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Magnetic Resonance Imaging of Prostate Cancer

Posted April 8, 2005
David L. Buckley, Ph.D., University of Manchester, Manchester, England

Advances in the development of effective local therapies for prostate cancer have been hindered by the lack of imaging techniques that can reliably identify the location of the cancer within the prostate. Magnetic resonance imaging (MRI) is a promising candidate for imaging the prostate because it can provide sharp images in soft tissue, give multi-dimensional images, and provide unique biological information not available with other imaging modalities. However, MRI is rarely used as a first-tier imaging modality for prostate cancer because current systems are limited in their sensitivity and specificity for prostate cancer. Prostate cancer growth is accompanied by the development of a large network of immature, leaky blood vessels that may cause an increase in blood flow, blood volume, and permeability in the area of their development. Dr. David Buckley has developed techniques to measure this vascular signature of prostate cancer. He used MRI coupled with computer technology to measure blood flow, blood volume, and vasculature permeability by tracking a contrast agent, a type of MRI "dye," over time. In a study of 22 men with adenocarcinoma of the prostate, the addition of the MRI contrast agent showed that blood flow to the prostate cancer tissue exceeded that to the non-cancerous prostate tissue. Dr. Buckley was able to produce three-dimensional images of the prostates that could distinguish tumor tissue from the surrounding normal tissue with this MRI technique. The areas of the images visualized as tumors were confirmed by pathology reports. He also found that there was little difference in blood volume or vasculature permeability between normal and tumor tissue. This is consistent with pathologists' observations of the differences between tumor vasculature and normal vasculature. This MRI technique represents considerable promise in improving prostate cancer diagnosis and prognosis.

Publications:

Buckley DL, Roberts C, Parker GJM, et al. 2004. Prostate Cancer: Evaluation of vascular characteristics with dynamic contrast-enhanced T1-weighted MR imaging ­ initial experience. Radiology 233:709-715.

Buckley DL. 2002. Uncertainty in the analysis of tracer kinetics using dynamic contrast-enhanced T1-weighted MRI. Magnetic Resonance in Medicine 47:601-606.

Link:

Abstract: A Quantitative MRI Study of Prostate Cancer Before and After Radiation Therapy

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Getting to the Bones of Prostate Cancer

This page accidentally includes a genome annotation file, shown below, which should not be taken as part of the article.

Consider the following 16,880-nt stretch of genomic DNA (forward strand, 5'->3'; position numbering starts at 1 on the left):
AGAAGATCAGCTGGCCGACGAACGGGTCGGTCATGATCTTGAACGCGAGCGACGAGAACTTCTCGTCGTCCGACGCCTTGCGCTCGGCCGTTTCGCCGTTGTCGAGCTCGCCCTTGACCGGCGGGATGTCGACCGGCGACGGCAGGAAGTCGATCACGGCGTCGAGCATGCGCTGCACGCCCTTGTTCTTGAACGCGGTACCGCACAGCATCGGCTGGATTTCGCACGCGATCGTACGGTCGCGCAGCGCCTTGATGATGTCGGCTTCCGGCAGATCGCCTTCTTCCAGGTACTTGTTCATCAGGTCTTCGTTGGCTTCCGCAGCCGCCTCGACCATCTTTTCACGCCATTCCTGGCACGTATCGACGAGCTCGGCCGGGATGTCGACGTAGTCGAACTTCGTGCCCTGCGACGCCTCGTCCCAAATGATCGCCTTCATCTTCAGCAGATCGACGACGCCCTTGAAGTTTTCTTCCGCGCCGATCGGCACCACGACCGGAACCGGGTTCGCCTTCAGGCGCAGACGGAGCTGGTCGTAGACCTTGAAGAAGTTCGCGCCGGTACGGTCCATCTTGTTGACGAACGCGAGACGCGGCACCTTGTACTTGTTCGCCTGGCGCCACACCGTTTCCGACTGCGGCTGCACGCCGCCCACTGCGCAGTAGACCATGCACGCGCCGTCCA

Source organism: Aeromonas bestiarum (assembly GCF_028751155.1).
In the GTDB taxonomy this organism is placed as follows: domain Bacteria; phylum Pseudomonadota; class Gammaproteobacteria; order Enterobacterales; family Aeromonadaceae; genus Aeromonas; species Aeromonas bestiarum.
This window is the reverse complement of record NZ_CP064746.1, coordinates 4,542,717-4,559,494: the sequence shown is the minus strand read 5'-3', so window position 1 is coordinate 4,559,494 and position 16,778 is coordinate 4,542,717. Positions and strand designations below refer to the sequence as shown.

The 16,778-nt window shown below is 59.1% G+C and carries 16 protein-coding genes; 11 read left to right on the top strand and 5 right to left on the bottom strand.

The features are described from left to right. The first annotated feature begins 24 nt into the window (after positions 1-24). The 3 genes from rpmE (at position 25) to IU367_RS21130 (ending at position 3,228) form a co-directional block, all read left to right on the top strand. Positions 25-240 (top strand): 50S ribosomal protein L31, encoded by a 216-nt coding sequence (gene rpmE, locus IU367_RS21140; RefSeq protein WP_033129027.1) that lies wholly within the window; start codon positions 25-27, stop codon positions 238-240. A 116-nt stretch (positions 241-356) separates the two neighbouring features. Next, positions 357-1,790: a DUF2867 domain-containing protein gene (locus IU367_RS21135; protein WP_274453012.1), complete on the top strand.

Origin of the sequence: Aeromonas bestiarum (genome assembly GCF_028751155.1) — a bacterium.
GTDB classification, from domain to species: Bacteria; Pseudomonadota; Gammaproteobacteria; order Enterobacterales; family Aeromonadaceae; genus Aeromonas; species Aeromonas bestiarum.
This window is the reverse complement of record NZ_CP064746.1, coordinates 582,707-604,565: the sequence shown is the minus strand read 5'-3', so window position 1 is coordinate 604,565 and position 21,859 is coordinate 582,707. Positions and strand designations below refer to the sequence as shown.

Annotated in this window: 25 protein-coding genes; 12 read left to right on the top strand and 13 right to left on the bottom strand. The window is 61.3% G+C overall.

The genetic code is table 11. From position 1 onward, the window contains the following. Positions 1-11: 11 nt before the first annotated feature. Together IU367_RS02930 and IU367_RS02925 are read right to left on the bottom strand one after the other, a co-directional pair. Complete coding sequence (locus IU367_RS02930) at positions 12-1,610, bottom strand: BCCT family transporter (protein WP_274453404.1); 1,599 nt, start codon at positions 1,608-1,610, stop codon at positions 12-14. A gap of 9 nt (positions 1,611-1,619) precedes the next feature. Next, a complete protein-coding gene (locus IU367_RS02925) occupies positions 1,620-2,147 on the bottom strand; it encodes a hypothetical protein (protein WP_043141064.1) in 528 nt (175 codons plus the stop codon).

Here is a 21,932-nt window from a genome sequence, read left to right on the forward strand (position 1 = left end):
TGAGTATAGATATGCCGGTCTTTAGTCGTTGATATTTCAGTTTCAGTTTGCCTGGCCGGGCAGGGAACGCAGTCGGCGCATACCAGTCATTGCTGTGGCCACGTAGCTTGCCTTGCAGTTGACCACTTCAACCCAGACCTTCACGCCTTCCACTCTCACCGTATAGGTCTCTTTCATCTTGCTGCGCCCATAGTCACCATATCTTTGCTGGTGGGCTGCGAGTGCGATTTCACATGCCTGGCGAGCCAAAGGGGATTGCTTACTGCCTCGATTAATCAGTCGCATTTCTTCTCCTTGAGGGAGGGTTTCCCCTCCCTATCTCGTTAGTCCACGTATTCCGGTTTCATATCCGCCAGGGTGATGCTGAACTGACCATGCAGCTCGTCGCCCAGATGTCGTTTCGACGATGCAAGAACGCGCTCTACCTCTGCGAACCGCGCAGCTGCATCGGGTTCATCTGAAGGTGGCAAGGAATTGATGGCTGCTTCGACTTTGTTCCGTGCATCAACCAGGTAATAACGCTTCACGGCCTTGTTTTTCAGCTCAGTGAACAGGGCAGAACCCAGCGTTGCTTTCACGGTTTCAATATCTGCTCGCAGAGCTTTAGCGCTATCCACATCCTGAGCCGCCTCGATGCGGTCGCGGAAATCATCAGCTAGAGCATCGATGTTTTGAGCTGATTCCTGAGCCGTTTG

Posted February 11, 2005
Zelig Eshhar, Ph.D., The Weizmann Institute of Science, Rehovot, Israel

Bones are a common site of spread for many cancers including prostate cancer. Prostate cancer bone metastases cause bone pain and fractures, severely reducing the quality of life for the patient. Treatment for prostate cancer bone metastases has been aimed primarily at reducing the pain and delaying the time to bone fractures through the use of hormone therapy and/or chemotherapy, radiation therapy, or bisphosphonates. Professor Zelig Eshhar and his colleagues at the Weizmann Institute of Science (Rehovot, Israel) and the Sheba Medical Center (Tel Hashomer, Israel) have shown that a common treatment for prostate cancer may help redirect immune cells to prostate cancer in the bones. The treatment uses immune cells from the patient's body that are engineered to detect specific cancer cells and have the capacity to fight and kill the invading cancer cells. Dr. Eshhar called these custom-modified cells T bodies. After developing a strategy to create these cells, he and his colleagues needed to get the T bodies to the bone metastases in the bone. Initial experiments using mice with prostate cancer growing in their leg bones and bone marrow showed that the T bodies did not appear to be able to get to the bone metastases. However, a significant drop in the tumor marker prostate-specific antigen, a reduction in the tumor load, and increased survival time were observed when prostate cancer-bearing mice were "preconditioned" using some common forms of cancer therapy such as low doses of radiation or chemotherapy drugs before T body injection. Dr. Eshhar believes that the preconditioning cancer therapy produces bone marrow disruption, causing the bone marrow to release chemical distress signals to the immune system. These signals not only warn immune cells of potential danger in the bone marrow but also help attacking immune cells pinpoint the problem area and traverse barriers that otherwise might prevent them from getting to the treatment site. This method, developed in an experimental mouse model, holds promise for bone metastases in prostate cancer and other types of disseminated cancers resistant to conventional therapy.

Publications:

Pinthus JH, Waks T, Malina V, Kaufman-Francis K, Harmelin A, Aizenberg I, Kanety H, Ramon J, Eshhar Z. 2004. Adoptive immunotherapy of prostate cancer bone lesions using redirected effector lymphocytes. J Clin Invest 114:1774-1781.